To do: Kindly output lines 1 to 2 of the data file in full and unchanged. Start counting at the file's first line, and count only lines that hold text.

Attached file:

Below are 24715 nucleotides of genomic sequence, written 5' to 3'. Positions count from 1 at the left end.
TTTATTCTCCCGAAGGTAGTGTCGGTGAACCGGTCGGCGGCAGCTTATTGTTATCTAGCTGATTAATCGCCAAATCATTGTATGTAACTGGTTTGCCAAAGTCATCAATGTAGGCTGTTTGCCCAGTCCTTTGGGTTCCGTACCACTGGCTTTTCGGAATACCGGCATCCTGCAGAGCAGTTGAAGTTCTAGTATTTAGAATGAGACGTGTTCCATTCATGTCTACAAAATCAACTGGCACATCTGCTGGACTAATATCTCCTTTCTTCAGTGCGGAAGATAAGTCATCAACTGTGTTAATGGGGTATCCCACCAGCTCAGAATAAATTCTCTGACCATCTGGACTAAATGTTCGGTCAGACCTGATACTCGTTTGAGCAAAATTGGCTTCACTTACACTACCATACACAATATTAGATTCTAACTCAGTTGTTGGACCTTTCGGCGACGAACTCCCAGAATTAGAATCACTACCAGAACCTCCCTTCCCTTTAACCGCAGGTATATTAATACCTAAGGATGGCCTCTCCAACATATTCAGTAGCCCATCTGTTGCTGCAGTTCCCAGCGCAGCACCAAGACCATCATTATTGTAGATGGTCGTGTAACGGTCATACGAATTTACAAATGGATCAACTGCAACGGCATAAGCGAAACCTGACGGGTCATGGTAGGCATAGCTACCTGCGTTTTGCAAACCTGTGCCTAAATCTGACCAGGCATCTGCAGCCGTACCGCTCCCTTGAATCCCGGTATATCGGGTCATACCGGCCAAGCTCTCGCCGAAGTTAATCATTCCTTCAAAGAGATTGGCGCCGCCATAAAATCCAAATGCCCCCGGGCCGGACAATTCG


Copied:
Below are 24715 nucleotides of genomic sequence, written 5' to 3'. Positions count from 1 at the left end.
TTTATTCTCCCGAAGGTAGTGTCGGTGAACCGGTCGGCGGCAGCTTATTGTTATCTAGCTGATTAATCGCCAAATCATTGTATGTAACTGGTTTGCCAAAGTCATCAATGTAGGCTGTTTGCCCAGTCCTTTGGGTTCCGTACCACTGGCTTTTCGGAATACCGGCATCCTGCAGAGCAGTTGAAGTTCTAGTATTTAGAATGAGACGTGTTCCATTCATGTCTACAAAATCAACTGGCACATCTGCTGGACTAATATCTCCTTTCTTCAGTGCGGAAGATAAGTCATCAACTGTGTTAATGGGGTATCCCACCAGCTCAGAATAAATTCTCTGACCATCTGGACTAAATGTTCGGTCAGACCTGATACTCGTTTGAGCAAAATTGGCTTCACTTACACTACCATACACAATATTAGATTCTAACTCAGTTGTTGGACCTTTCGGCGACGAACTCCCAGAATTAGAATCACTACCAGAACCTCCCTTCCCTTTAACCGCAGGTATATTAATACCTAAGGATGGCCTCTCCAACATATTCAGTAGCCCATCTGTTGCTGCAGTTCCCAGCGCAGCACCAAGACCATCATTATTGTAGATGGTCGTGTAACGGTCATACGAATTTACAAATGGATCAACTGCAACGGCATAAGCGAAACCTGACGGGTCATGGTAGGCATAGCTACCTGCGTTTTGCAAACCTGTGCCTAAATCTGACCAGGCATCTGCAGCCGTACCGCTCCCTTGAATCCCGGTATATCGGGTCATACCGGCCAAGCTCTCGCCGAAGTTAATCATTCCTTCAAAGAGATTGGCGCCGCCATAAAATCCAAATGCCCCCGGGCCGGACAATTCG